Coming Next: Avoiding Risks.

Pregnancy Pathway, Pregnancy – Behavior, part 1: Exercise continued!

MORE?!! You didn’t think that was it? Only a few comments on evidence as to WHY moving around, burning calories, being strong and learning to relax while pregnant is beneficial? No, of course not. You know there is more to it, like WHAT movement is safe and effective during pregnancy?

So, what is safe? Well, first, unless you have a very few conditions that your health care provider considers unsafe, every woman – fit, currently sedentary, young or a little older – can exercise safely in pregnancy. How much of what kind depends on your fitness level and exercise history. Get medical screening first.

If you are fit, you can do vigorous exercise

If you are fit, you can do vigorous exercise

If you are fit, you just need to learn how to modify some movements to accommodate your biomechanics. As your body changes, stress on the joints and tissues means a little less jumping or ballistic motion will be more comfortable and safer. If you are fit, you can continue with vigorous exercise and it will be of benefit to you and your baby.

If you are not so fit or are sedentary, find a certified pre/postnatal instructor and join a group where you will have fun, get some guidance and be monitored for safety. How do you find such a person? Try our Find A Class or Trainer page.

What is effective? Don’t spend your time on things that may be nice to do but don’t help you focus and prepare for birth, relieve discomforts or have the stamina for birth and parenting. There is substantial scientific evidence and information from large surveys that these things are helpful.

Cardiovascular or aerobic activity is the most important activity you can do. Already fit? Keep working out; join a class if you want support or new friends. If you are sedentary or somewhat active, you can improve your fitness by doing at least 20 – 30 minutes of aerobic activity 3 times a week. Work at a moderate pace – somewhat hard to hard – so that you can talk, but not sing an aria! If you are more than 26 weeks and have not been doing cardio, you can walk at a comfortable pace. Aerobics is key because it gives you endurance to tolerate labor and promotes recovery.

Strength and flexibility exercises that do not hurt and are done correctly are also safe. There are some special pregnancy exercises that actually help you prepare for birth. Essential exercises that aid your comfort, alignment and birth preparation include:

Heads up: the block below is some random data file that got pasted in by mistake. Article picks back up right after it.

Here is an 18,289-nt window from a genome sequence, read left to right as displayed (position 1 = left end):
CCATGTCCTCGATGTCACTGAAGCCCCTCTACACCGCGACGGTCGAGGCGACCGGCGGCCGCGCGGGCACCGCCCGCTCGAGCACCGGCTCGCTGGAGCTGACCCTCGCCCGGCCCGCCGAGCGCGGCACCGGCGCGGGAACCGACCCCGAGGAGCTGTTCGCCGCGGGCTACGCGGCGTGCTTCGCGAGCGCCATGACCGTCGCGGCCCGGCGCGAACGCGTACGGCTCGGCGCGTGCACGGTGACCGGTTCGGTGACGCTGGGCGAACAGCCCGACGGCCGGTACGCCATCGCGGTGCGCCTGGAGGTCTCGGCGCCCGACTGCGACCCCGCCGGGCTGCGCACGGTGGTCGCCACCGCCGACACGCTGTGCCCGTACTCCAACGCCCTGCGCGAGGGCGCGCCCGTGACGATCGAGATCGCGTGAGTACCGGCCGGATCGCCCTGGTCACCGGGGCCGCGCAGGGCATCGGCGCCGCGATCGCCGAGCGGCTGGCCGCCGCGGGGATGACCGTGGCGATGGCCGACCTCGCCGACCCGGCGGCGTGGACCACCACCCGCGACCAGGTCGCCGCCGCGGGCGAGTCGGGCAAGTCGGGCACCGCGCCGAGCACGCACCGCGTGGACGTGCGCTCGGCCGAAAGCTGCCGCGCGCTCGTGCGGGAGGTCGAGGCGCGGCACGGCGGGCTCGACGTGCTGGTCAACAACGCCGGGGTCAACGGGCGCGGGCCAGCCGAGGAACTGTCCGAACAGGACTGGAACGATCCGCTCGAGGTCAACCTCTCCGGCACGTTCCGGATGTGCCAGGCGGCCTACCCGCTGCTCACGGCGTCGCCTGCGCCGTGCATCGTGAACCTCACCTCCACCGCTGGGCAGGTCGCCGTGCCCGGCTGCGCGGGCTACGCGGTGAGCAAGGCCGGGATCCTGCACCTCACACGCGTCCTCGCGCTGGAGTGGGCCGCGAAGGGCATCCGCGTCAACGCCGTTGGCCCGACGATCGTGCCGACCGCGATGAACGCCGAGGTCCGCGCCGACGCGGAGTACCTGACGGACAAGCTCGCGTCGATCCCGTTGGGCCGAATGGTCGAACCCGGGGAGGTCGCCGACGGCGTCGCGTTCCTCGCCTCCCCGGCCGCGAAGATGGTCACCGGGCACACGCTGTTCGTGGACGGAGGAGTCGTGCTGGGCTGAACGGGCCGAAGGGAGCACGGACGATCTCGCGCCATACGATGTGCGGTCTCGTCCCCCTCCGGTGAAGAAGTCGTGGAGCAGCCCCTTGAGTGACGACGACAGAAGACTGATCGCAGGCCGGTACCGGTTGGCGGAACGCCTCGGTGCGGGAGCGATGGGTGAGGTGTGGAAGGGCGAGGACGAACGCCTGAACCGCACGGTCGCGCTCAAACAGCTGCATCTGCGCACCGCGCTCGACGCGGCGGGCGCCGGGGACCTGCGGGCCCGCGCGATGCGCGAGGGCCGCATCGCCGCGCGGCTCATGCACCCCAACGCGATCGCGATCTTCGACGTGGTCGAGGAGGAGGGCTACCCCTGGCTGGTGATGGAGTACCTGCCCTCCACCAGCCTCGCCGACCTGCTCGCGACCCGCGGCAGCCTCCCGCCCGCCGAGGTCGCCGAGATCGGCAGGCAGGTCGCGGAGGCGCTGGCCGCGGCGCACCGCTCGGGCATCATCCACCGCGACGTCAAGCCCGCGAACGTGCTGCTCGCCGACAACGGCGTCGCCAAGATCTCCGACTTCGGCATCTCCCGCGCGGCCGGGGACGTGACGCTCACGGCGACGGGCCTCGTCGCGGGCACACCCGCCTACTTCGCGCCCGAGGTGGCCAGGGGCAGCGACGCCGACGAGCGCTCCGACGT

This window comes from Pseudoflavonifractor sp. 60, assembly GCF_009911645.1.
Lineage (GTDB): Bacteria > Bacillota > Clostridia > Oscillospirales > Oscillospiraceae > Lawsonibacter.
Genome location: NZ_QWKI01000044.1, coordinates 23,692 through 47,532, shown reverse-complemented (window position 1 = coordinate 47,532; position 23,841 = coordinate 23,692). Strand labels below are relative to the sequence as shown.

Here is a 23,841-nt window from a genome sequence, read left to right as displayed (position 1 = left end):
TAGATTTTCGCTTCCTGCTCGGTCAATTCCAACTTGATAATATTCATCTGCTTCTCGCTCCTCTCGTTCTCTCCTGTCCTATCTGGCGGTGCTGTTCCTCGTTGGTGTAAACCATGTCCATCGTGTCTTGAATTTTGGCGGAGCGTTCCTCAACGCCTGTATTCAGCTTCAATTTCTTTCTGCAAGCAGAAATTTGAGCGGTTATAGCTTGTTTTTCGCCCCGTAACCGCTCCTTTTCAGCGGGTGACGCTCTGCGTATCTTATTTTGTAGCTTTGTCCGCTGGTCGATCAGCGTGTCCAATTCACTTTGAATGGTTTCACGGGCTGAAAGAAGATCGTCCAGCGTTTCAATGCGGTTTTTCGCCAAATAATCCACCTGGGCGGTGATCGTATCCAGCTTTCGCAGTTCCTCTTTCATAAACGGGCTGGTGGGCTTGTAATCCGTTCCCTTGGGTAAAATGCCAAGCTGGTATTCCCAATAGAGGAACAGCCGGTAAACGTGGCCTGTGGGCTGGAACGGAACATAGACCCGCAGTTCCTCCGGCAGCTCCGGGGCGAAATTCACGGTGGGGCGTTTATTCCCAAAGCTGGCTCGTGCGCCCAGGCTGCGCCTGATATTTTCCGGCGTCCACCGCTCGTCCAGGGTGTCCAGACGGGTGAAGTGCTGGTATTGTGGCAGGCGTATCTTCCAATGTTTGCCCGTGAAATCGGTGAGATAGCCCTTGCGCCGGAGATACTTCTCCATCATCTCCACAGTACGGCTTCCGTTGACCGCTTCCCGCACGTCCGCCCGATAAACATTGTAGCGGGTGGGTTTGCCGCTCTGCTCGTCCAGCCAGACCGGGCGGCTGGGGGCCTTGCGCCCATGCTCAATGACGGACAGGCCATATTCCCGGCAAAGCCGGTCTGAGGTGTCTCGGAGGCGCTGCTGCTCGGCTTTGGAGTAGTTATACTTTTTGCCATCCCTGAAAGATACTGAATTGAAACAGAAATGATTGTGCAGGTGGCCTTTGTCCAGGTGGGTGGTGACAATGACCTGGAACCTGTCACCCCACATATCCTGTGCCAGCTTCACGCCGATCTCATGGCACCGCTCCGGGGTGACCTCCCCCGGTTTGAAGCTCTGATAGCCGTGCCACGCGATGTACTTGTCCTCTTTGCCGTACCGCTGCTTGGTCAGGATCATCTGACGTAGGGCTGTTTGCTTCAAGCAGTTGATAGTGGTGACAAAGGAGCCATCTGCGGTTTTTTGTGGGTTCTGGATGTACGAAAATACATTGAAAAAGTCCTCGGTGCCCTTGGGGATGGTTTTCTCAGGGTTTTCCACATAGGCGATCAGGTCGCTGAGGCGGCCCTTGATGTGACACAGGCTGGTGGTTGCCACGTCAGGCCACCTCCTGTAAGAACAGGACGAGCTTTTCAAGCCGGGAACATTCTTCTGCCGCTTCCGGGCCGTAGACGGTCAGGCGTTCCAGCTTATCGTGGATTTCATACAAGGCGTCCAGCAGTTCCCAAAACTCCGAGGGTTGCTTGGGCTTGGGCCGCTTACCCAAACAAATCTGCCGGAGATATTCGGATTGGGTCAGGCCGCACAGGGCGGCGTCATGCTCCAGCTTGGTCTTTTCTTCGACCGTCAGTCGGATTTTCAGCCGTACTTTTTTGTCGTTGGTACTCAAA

Kegels (squeezing and relaxing pelvic floor muscles) – squeezing strengthens them and thus supports the contents of the abdomen, and learning to release these muscles is necessary for pushing and birth.

Abdominal hiss/compress and C-Curve® – contracting the transverse abdominal muscles reduces low back discomfort and strengthens the muscle used to push and later to recover abdominal integrity after birth.

Squatting

Squatting

Squatting – getting into this position strengthens the entire leg in a deeply flexed position; start seated and use arms for support, stability and safety. Leg strength improves mobility and comfort in pregnancy and postpartum; plus, deep flexion is a component of pushing in almost all positions.

Strengthening for biomechanical safety – strengthening some parts of the body helps prevent injury to bone surfaces, nerves and blood vessels within joints re-aligned in pregnancy. This can be done using resistance repetitions (weights, bands, calisthentics or pilates) or isometrics (yoga or ballet). A responsible class will focus on upper back (rowing), push-ups, abdominals, gluteals, hamstrings, and muscles of the lower leg.

Stretching of areas that tend to get tight – relieving some discomforts through flexibility helps you maintain a full range of motion. Static stretches, used in combination with strength exercises or following aerobics, is most effective. Stretching prior to exercise tends to produce more injuries than not stretching. Areas needing stretching include the chest, low back, hamstrings and hip flexors (psoas).

Mind/Body skills are very important. There are two activities that exercisers constantly tell us are a big help in pregnancy, birth and parenting.

• Centering employs a balanced or neutral posture, deep breathing and mindfulness to help you work in a relaxed way. Athletes and dancers call this “the zone.” Starting your workout in association with your body establishes economy of motion, something very useful in birth and parenting, and reduces risk of injury.

• Relaxation is another key activity; it relieves stress, promotes labor in the early stages and helps you enter the zone!

Remember: Birth is a Motor Skill™